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Moving Targets: A new blog from Mary Anne Franks discusses revenge porn, feminist theory, and social media

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8 Responses

  1. Admin note: Professor Franks has become a bit of a lightning rod of late for some bizarre, stalker-ish online attacks — sort of the blogosphere equivalent of McInnis’s frustratedly yelling “you’re a fucking idiot.”

    Any responses here that fall into that category will be hastily deposited in the appropriate location.

    Cheers!

  2. Mr. Wenger, as a Miami lawyer and blogger very familiar with UM, I find it odd that Professor Franks and others are not receptive to comments from some of the most respected criminal law bloggers in the country that disagree with her position. I hope her students don’t take from this that debate in the law is a bad thing. That would concern me, and I think the administration of UM.

  3. Kaimi says:

    What a curious comment, Mr. Tannebaum. I can’t speak for Mary Anne, but let’s start with a few off-the-cuff possibilities.

    First, you seem to think it is self-evident that Professor Franks should change her views. As support for this, you cite to “some of the most respected criminal law bloggers in the country that disagree with her position.” This might be more convincing if critics were arguing that Professor Franks had gotten her Brady analysis wrong or her Apprendi analysis wrong.

    But they aren’t. These fine folks are lecturing her on the First Amendment. And it’s an area where — well, as you yourself describe, her self-appointed interlocutors are crim-law practitioners. They _aren’t_ First Amendment experts; they may not have discussed First Amendment law since they were law students. In contrast, Professor Franks is a published scholar on First Amendment issues and arguably a legal authority on the topic.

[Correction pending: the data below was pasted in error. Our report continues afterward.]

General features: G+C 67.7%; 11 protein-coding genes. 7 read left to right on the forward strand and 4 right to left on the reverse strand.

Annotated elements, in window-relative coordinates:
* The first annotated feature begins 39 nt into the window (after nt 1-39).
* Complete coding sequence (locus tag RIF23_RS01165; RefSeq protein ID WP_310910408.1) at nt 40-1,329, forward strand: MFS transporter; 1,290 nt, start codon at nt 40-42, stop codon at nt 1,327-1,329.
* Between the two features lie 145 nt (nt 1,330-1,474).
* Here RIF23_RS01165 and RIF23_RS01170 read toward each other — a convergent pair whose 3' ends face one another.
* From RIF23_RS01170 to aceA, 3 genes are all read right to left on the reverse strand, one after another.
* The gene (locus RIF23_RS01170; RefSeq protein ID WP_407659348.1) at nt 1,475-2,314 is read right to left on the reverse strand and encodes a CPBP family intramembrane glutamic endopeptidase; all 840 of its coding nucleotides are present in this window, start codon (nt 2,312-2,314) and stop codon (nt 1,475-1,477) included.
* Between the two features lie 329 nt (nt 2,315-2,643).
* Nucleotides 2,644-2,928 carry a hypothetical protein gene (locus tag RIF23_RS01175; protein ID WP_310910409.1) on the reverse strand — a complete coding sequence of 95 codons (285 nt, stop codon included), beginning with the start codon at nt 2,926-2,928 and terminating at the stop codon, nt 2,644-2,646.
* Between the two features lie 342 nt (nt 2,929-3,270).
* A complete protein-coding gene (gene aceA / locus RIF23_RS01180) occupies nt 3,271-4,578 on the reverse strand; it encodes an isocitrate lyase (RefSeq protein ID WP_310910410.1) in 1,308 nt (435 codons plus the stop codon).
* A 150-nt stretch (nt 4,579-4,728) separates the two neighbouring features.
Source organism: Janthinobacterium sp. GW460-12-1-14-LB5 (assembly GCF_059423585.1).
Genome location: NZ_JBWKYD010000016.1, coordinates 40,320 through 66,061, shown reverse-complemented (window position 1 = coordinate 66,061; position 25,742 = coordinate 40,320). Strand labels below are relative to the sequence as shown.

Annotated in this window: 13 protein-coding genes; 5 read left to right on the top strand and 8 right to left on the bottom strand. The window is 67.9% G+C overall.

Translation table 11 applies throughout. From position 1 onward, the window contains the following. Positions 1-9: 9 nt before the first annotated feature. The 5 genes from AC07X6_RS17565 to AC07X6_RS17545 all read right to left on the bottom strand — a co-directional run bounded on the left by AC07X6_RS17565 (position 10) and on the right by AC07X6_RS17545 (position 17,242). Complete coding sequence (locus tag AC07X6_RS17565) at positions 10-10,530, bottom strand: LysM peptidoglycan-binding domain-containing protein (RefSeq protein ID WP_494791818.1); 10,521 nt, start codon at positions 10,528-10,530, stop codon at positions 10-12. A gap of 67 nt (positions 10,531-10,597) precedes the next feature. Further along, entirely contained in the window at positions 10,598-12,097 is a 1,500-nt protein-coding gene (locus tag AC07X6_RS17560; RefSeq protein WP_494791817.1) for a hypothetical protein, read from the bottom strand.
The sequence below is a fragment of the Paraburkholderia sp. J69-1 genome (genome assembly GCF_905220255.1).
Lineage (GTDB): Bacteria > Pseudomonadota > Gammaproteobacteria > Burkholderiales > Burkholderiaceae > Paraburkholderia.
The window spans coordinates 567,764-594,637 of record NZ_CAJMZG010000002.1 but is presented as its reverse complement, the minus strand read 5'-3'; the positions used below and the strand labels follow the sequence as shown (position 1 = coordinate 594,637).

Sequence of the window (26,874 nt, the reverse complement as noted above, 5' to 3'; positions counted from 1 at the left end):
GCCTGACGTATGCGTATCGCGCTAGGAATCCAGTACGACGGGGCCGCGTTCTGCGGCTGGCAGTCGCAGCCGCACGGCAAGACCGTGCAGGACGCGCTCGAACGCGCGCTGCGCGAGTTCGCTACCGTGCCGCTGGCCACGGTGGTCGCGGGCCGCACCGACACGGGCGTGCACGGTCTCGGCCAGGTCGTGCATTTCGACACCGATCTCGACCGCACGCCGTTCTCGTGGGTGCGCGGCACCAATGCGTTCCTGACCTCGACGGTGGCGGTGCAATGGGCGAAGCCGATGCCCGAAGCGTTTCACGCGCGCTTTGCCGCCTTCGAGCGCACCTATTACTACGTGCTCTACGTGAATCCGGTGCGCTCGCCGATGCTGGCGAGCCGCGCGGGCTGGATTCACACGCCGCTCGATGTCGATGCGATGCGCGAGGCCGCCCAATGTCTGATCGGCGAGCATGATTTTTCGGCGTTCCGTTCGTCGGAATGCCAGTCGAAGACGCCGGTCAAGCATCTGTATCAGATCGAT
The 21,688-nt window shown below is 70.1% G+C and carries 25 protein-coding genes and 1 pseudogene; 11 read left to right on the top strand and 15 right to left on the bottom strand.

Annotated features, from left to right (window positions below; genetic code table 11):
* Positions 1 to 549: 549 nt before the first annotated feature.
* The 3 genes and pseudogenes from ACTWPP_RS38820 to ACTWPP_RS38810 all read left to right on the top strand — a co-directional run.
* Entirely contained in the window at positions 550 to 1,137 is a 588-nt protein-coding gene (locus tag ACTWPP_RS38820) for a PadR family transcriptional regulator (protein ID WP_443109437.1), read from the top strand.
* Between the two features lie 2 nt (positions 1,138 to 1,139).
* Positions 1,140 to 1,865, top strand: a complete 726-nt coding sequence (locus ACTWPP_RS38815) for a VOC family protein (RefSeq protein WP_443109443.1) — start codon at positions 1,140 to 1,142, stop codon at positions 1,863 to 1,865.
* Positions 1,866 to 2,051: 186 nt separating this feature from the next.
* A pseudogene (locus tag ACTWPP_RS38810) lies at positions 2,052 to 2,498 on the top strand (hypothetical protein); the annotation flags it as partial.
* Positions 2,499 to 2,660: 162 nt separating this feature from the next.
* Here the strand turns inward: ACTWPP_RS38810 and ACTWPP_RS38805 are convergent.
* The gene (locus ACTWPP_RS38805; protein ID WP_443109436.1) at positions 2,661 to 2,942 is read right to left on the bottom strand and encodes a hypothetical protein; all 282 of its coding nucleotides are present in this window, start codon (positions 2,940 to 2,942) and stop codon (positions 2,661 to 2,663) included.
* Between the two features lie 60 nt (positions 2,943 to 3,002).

I’m happy that your practitioner friends have opinions, but I’m not convinced that a scholar who publishes First-Amendment scholarship ought to bow to the wisdom of crim-law practitioners in an area that is _within her expertise_ and _outside of theirs_, if she reasonably believes that they’re wrong on their First Amendment analysis.

    Substantive disagreements happen. This isn’t a bad thing. What you’ve characterized as a negative act of Professor Franks “not [being] receptive to comments” is actually an instance in which she is aware of and has considered these objections, and she does not find them convincing. And why is anybody unreceptive to unconvincing objections? Because they’re unconvincing.

    Second, Professor Franks has, in fact, engaged in some extended back-and-forth with a number of interlocutors about revenge porn and other issues. She has used Concurring Opinions and other venues to refine her proposals and discuss concerns. She has been highly receptive to comments that have come from many different directions.

    But let’s face it, some of her interlocutors seem to pride themselves in being assholes. They deliberately distort her statements and want to engage only in over-the-top polemics. And while I’m not her, I don’t think it’s any surprise that Professor Franks — like most of the rest of us — has very little interest in conversing with assholes.

  4. Thanks for that Kaimi: such things needed saying.

    Re: “conversing with assholes”